Lake County Envisions Fairport Harbor Indoor Waterpark

Fairport Harbor aerial view from 2005 Lake County Coastal Development Plan
Featured Audio

Land that was once used to store limestone and sand for making concrete could become an indoor water park. 

It’s part of a coastal development plan first envisioned in 2005.  But it’s taken a dozen years to move forward with the plan in Fairport Harbor because until June, the money wasn’t there.  That is, until Lake County voted to increase its hotel bed tax from 3% to 5%.  The extra $500,000 annual income is earmarked specifically for development within a mile of the Lake Erie shoreline. 

“I’m very clear at least in my own opinion that since we’re using a very specific tax to fund these activities, that these activities are going to be things that have a return,” says Lake County Commissioner Jerry Cerino.  He says they’ve approved the Port Authority’s plan to purchase about eight acres of lakefront land next to the Grand River.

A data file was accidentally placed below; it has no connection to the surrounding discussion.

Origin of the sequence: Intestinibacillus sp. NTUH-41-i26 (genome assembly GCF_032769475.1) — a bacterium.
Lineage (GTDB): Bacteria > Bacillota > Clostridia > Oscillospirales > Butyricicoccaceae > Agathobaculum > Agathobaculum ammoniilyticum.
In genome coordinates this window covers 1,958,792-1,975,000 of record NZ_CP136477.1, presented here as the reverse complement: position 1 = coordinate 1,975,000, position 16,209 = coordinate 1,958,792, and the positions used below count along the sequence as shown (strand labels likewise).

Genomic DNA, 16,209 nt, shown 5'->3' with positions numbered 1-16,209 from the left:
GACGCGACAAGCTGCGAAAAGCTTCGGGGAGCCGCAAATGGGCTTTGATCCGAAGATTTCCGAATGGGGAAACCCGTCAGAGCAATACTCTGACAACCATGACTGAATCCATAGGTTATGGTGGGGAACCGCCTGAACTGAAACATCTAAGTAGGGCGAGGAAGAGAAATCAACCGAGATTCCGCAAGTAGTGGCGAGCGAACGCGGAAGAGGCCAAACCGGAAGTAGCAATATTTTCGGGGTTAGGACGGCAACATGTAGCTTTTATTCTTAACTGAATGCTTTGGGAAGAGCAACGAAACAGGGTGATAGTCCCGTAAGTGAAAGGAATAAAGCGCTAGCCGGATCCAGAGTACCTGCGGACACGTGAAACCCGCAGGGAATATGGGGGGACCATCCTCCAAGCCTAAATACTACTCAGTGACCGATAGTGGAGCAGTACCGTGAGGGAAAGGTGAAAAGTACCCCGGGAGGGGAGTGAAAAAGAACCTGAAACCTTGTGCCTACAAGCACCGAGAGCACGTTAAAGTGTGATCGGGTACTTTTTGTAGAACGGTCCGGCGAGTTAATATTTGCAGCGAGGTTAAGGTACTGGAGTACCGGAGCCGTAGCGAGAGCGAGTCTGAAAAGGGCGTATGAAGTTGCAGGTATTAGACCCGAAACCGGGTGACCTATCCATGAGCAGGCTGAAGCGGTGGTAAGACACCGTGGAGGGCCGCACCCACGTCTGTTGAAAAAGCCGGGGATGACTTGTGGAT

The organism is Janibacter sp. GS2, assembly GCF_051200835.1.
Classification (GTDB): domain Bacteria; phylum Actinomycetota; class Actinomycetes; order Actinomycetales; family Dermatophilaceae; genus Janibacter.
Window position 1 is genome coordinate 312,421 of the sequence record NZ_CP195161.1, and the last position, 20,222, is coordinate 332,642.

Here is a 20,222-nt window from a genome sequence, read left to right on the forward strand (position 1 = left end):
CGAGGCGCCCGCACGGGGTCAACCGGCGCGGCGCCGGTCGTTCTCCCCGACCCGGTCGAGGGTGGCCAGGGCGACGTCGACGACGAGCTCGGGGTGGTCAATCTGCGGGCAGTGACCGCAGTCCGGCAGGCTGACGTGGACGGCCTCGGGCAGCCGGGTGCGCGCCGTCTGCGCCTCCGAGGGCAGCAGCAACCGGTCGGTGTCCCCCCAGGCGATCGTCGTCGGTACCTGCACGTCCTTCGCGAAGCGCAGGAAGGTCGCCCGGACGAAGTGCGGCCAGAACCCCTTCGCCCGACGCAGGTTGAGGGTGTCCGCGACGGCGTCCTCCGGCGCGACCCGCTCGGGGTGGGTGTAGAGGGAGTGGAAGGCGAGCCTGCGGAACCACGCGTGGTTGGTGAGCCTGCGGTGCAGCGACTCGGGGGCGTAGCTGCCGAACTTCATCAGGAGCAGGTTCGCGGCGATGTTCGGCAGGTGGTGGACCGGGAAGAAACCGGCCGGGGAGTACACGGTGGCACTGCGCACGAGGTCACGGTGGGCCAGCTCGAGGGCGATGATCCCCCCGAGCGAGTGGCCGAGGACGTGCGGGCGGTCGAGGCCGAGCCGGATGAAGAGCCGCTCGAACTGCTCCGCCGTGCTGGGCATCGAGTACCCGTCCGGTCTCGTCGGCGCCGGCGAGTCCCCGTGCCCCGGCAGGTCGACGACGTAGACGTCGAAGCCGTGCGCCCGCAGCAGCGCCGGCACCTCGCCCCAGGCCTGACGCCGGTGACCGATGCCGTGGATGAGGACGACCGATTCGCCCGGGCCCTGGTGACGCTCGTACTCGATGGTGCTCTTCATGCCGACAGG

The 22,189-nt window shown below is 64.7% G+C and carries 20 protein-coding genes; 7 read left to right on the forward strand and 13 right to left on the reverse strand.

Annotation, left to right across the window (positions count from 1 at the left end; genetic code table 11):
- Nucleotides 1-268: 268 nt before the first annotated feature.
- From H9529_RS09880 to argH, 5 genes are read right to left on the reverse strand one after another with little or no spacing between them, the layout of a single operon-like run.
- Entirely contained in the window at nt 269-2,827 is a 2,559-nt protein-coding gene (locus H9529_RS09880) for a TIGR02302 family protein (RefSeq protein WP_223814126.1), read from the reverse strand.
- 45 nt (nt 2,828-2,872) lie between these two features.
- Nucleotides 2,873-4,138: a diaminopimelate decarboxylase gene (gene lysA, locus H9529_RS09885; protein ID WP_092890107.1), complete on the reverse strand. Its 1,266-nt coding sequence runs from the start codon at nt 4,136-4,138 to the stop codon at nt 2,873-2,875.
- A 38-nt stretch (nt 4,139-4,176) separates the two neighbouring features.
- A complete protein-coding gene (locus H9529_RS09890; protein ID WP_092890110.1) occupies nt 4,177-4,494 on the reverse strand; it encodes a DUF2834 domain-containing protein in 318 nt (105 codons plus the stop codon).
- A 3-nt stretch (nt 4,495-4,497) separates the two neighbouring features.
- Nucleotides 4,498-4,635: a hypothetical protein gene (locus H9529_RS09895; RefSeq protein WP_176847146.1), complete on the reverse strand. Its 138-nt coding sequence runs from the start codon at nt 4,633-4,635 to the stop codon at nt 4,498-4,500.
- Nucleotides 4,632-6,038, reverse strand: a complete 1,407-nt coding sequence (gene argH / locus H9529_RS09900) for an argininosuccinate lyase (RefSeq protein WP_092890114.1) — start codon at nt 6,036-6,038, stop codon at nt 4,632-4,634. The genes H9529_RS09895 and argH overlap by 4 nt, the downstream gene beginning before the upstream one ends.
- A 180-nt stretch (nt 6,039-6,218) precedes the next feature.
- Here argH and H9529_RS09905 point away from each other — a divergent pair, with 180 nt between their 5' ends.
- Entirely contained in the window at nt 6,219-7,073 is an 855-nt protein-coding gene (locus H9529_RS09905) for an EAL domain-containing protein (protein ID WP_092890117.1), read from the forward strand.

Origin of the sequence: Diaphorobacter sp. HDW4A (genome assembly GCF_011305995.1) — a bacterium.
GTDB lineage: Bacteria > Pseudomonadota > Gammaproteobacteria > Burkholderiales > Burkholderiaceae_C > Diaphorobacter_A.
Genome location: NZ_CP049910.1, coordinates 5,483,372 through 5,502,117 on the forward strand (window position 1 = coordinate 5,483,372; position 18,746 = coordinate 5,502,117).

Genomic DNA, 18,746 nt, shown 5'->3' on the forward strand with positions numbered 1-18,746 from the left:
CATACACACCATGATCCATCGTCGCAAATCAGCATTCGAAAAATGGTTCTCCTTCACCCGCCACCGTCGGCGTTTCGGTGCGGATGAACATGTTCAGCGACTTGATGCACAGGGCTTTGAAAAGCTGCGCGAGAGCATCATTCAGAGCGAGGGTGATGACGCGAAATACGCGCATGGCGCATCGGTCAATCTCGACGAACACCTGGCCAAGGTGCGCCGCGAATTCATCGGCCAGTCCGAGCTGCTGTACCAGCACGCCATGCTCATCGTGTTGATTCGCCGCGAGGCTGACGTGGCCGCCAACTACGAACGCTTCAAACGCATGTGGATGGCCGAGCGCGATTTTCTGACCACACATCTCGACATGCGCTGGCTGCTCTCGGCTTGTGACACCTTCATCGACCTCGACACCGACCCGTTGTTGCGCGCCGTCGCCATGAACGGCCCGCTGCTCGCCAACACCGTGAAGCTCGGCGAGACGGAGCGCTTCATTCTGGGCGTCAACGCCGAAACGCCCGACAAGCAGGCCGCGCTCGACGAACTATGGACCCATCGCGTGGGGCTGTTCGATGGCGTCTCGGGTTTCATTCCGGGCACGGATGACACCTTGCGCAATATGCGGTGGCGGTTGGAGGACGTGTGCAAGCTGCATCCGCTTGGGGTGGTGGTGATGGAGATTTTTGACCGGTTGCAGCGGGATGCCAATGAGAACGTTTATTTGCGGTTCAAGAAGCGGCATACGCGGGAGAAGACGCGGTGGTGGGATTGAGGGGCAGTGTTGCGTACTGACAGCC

“​If we can execute on the idea of an indoor water park, Fairport would suddenly become a year-round destination point.”

Together with about 10 acres of existing public land, the plot would be leased to develop a 300-400 room hotel as well as a promenade along the river and likely a public park at the north end of the pier.  

But due diligence comes first.  And according to the Port Authority’s Mark Rantala, first they need to make sure a thousand feet of underwater sheet pilings supporting the riverbank are in good condition.

“Because they’ve been in place since at least WWII,” says Rantala, “we want to make sure that they’re in good condition so that they would support development on the property.”

The Port Authority plans to ask for development proposals next month.

Rantala says the project should also stimulate redevelopment in downtown Fairport.

“We expect that as this project goes forward that those shops will be redeveloped and kind of create a larger destination for tourism and locals as well.”​

The Port Authority will sell bonds to finance the $4 million land purchase.  Rantala estimates construction could begin in 2019 and completed in 2021.

Support Provided By